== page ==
The buildup to the Pittsburgh Steelers draft has been analyzed in overwrought and unnecessarily complicated fashion.
The Steelers have a board, like every other NFL team. It ranks draft-eligible athletes in descending order of preference after due diligence is done.
When somebody is selected, his name gets crossed off.
When the Steelers choose at No. 20 overall, they will take the highest-rated player left on their board, with potential for slight variance based on Coach Mike Tomlin’s whim.
“Clues” left via reference to sweet tea, who ate wings with whom, sporting a beatific expression on the sideline at somebody’s pro day or hiring an extra position coach … all that drivel is meaningless carny idiocy. The Steelers have a process, and they follow it.
Do the Steelers seem interested in picking a quarterback?
That makes sense, given that their Hall-of-Fame quarterback just retired after 18 seasons.
But it doesn’t make sense given that they signed free agent Mitch Trubisky. If you’re drafting your long-term starter now, Mason Rudolph would have been an adequate bridge QB.
Pitt quarterback Kenny Pickett’s stock seems to be dropping, perhaps because of his baby hands. Perhaps that shouldn’t mean anything, but it appears quite significant.
Missing out on Pickett wouldn’t be the same as passing on Dan Marino in 1983. Pickett and Marino both went to Pitt. Marino played quarterback, so does Pickett. The similarities end there.
Malik Willis of Liberty Biberty couldn’t cut it at Auburn. So, he moved to a school so far away from the Power Five that it isn’t in a conference and plays an independent schedule.
Rate Willis’ measurables. Drool over his potential. But his adjustment to the NFL will be more difficult than most quarterbacks’, and presumably take longer. (To be fair, Ben Roethlisberger also did not attend a Power Five school, but he played in the Mid-American Conference. That’s better football.)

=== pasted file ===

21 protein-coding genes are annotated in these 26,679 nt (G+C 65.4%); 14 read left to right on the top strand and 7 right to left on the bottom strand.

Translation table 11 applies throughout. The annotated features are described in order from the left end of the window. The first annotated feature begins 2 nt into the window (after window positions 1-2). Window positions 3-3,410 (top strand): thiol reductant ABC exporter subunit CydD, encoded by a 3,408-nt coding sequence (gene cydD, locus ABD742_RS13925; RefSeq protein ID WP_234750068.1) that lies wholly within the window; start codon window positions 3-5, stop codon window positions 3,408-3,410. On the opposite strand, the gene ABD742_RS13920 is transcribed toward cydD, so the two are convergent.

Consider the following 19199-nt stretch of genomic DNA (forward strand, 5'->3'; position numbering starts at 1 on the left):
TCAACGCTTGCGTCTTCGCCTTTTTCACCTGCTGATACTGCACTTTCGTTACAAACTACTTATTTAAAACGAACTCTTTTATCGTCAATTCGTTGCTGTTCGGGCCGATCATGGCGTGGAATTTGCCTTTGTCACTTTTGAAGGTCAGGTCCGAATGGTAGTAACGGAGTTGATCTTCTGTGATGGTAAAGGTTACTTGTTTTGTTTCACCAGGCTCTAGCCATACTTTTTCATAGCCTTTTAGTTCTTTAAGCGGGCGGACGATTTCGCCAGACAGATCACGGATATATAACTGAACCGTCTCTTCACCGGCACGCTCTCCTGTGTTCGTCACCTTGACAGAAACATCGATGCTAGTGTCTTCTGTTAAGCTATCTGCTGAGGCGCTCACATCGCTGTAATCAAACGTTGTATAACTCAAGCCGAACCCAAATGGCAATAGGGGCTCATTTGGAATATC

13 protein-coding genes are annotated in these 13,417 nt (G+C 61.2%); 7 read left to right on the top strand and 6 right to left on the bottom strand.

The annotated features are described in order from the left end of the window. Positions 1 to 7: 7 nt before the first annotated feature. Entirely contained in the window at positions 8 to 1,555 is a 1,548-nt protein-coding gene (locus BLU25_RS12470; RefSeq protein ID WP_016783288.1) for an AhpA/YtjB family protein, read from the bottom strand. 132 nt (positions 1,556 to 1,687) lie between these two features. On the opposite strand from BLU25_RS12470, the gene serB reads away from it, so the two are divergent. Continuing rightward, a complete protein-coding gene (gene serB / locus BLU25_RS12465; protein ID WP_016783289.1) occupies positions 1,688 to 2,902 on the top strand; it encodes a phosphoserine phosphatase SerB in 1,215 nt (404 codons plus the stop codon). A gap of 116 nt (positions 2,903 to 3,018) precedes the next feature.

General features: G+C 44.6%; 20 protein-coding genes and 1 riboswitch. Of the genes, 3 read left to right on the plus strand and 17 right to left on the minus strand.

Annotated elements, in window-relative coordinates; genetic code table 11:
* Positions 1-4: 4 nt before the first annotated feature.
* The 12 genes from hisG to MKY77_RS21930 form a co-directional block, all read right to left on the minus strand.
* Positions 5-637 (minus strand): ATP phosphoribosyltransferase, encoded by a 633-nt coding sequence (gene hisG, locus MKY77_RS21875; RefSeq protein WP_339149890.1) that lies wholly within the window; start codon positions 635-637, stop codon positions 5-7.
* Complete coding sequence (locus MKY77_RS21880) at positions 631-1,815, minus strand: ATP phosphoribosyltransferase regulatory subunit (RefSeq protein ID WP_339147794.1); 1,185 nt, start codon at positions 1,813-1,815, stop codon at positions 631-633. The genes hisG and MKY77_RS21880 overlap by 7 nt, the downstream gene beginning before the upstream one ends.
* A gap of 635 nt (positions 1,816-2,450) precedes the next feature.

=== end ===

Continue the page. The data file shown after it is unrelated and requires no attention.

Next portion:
If it sounds like I’m not impressed by Pickett and Willis, I’m not. It’s not certain that either would be a first-round pick in next year’s draft, which will be flush with better quarterbacks.
The AFC North is loaded at the position. Baltimore has Lamar Jackson. Cleveland has Deshaun Watson. Cincinnati has Joe Burrow.
Watson is 26. Jackson and Burrow are 25. The Steelers are going to be buried under an avalanche of great quarterbacks for years to come. (Pickett turns 24 in June.)
So perhaps the Steelers should take a different path.
The Steelers used last year’s first-round pick on a running back, Alabama’s Najee Harris. He’s good. They used free agency to upgrade their offensive line. They now have six offensive linemen with some decent degree of ability. All are 26 or younger.
The running game should improve.
The Steelers should use their first-round pick on a defensive lineman, preferably Georgia’s Jordan Davis if he’s not been picked. The defense is already good. Make it better.
If quarterback is all that matters, the Steelers are in big trouble thanks to Burrow, Jackson and Watson. Neither Pickett nor Willis closes that gap.
Trubisky seems a better bet than Pickett or Willis, anyway. Trubisky is 27. He was the second pick overall in 2017. (That’s 18 choices higher than No. 20, if you’re keeping score at home.) He’s got more talent. He made the playoffs twice in four years with Chicago.
But the Steelers won’t out-quarterback anyone in the AFC North anytime soon. Find an alternate route.